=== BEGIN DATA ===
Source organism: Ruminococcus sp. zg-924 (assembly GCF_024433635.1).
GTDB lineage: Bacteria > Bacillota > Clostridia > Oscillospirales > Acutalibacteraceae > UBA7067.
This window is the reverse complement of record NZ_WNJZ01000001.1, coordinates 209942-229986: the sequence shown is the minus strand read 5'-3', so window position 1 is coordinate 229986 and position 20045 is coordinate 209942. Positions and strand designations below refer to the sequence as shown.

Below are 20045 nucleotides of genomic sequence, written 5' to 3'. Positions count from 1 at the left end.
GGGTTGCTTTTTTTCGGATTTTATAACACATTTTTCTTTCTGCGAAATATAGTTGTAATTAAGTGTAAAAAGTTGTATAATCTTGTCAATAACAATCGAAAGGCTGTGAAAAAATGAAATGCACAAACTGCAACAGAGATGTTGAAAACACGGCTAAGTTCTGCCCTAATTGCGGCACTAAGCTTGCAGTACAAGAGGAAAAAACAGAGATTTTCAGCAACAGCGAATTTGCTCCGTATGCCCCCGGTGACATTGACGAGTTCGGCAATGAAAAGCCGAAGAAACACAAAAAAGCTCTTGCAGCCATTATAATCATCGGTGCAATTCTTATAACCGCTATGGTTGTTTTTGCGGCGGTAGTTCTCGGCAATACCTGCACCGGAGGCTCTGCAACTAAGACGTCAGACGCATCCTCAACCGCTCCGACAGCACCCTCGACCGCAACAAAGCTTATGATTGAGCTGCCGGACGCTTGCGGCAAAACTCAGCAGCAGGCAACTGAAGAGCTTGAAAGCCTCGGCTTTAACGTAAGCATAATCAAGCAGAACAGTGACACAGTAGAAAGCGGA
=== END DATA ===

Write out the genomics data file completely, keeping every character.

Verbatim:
Source organism: Ruminococcus sp. zg-924 (assembly GCF_024433635.1).
GTDB lineage: Bacteria > Bacillota > Clostridia > Oscillospirales > Acutalibacteraceae > UBA7067.
This window is the reverse complement of record NZ_WNJZ01000001.1, coordinates 209942-229986: the sequence shown is the minus strand read 5'-3', so window position 1 is coordinate 229986 and position 20045 is coordinate 209942. Positions and strand designations below refer to the sequence as shown.

Below are 20045 nucleotides of genomic sequence, written 5' to 3'. Positions count from 1 at the left end.
GGGTTGCTTTTTTTCGGATTTTATAACACATTTTTCTTTCTGCGAAATATAGTTGTAATTAAGTGTAAAAAGTTGTATAATCTTGTCAATAACAATCGAAAGGCTGTGAAAAAATGAAATGCACAAACTGCAACAGAGATGTTGAAAACACGGCTAAGTTCTGCCCTAATTGCGGCACTAAGCTTGCAGTACAAGAGGAAAAAACAGAGATTTTCAGCAACAGCGAATTTGCTCCGTATGCCCCCGGTGACATTGACGAGTTCGGCAATGAAAAGCCGAAGAAACACAAAAAAGCTCTTGCAGCCATTATAATCATCGGTGCAATTCTTATAACCGCTATGGTTGTTTTTGCGGCGGTAGTTCTCGGCAATACCTGCACCGGAGGCTCTGCAACTAAGACGTCAGACGCATCCTCAACCGCTCCGACAGCACCCTCGACCGCAACAAAGCTTATGATTGAGCTGCCGGACGCTTGCGGCAAAACTCAGCAGCAGGCAACTGAAGAGCTTGAAAGCCTCGGCTTTAACGTAAGCATAATCAAGCAGAACAGTGACACAGTAGAAAGCGGA